Nauru refugees protest 1000 days in detention

April 1, 2016

Asylum seekers on Nauru have been protesting their long-term detention every day since March 20. Good Friday marked 1000 days in detention with no refugee determination for some asylum seekers.

The Nauru detention centre, supposedly is an open camp where asylum seekers are not technically imprisoned and are able to come and go as they please, but it seems it is not all that open. After the first week of protests, Broadspectrum erected a fence across the main detention road to prevent protesters reaching, and blocking, the main gate to the Nauru camp.

Despite the fence, every day at 5pm women, men and children march to the fence chanting: "Save us from this hell," and "Three years in detention, shame on you; shame on you” and brandishing hand-painted signs calling for faster processing of their refugee applications.

Refugee Action Coalition spokesperson Ian Rintoul said: "They're protesting long term detention without processing, as well as the general situation on Nauru. So far the protests have been peaceful, occupying the gate. They're chanting about freedom and justice. They usually go for a few hours a day.

"Despite promises made at the end of last year, that everybody would be processed soon, that just hasn't been fulfilled. The fact people can be 1000 days on Nauru and not have a refugee determination, exposes the very stark realities of the lack of processing and lack of any resettlement arrangements."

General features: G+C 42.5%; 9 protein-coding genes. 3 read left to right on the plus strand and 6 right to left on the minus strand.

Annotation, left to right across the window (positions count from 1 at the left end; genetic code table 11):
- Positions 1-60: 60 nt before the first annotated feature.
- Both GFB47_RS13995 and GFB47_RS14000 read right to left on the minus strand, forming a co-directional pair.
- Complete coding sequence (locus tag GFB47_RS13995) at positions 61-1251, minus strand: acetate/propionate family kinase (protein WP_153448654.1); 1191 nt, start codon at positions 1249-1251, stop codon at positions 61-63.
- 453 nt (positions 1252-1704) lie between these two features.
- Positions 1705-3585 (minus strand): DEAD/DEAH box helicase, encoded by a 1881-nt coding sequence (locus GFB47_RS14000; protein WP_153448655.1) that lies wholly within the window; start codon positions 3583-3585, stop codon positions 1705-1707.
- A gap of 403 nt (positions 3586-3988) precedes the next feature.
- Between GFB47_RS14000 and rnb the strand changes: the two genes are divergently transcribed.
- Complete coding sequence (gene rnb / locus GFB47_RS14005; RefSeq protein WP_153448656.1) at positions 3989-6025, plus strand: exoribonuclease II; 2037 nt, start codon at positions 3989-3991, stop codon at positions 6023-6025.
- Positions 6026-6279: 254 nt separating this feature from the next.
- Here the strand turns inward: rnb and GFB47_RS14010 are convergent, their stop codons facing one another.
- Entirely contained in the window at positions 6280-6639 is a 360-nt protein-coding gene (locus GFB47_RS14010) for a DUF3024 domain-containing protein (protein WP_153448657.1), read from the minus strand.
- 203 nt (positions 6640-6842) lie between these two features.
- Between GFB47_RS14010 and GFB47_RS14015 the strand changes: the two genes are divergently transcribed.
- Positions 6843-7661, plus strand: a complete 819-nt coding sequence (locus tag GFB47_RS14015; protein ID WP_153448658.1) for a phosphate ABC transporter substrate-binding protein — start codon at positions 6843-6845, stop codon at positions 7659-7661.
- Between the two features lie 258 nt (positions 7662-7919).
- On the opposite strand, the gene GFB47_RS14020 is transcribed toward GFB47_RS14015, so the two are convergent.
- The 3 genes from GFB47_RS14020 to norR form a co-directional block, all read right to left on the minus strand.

Rintoul said asylum seekers, refugees and others on the island who have photographed or filmed the protests have been threatened with arrest by local authorities and staff at the centre.

Asylum seekers who are still awaiting a determination have significantly fewer freedoms than those deemed to be "genuine" refugees, who are permitted to travel, live and work among the wider Nauruan community

Rintoul said: "They aren't allowed to bring things in, they don't have money. Even under the open centre, they're effectively confined to [the camp]. They can't work, they can't move freely. A lot of restrictions remain. The people protesting are the asylum seekers, not the ones deemed to be refugees."

Signs at the protest claim 144 asylum seekers remain in detention, but the Australian government refuses to confirm exact numbers of asylum seekers, saying it is a matter for the Nauruan government.

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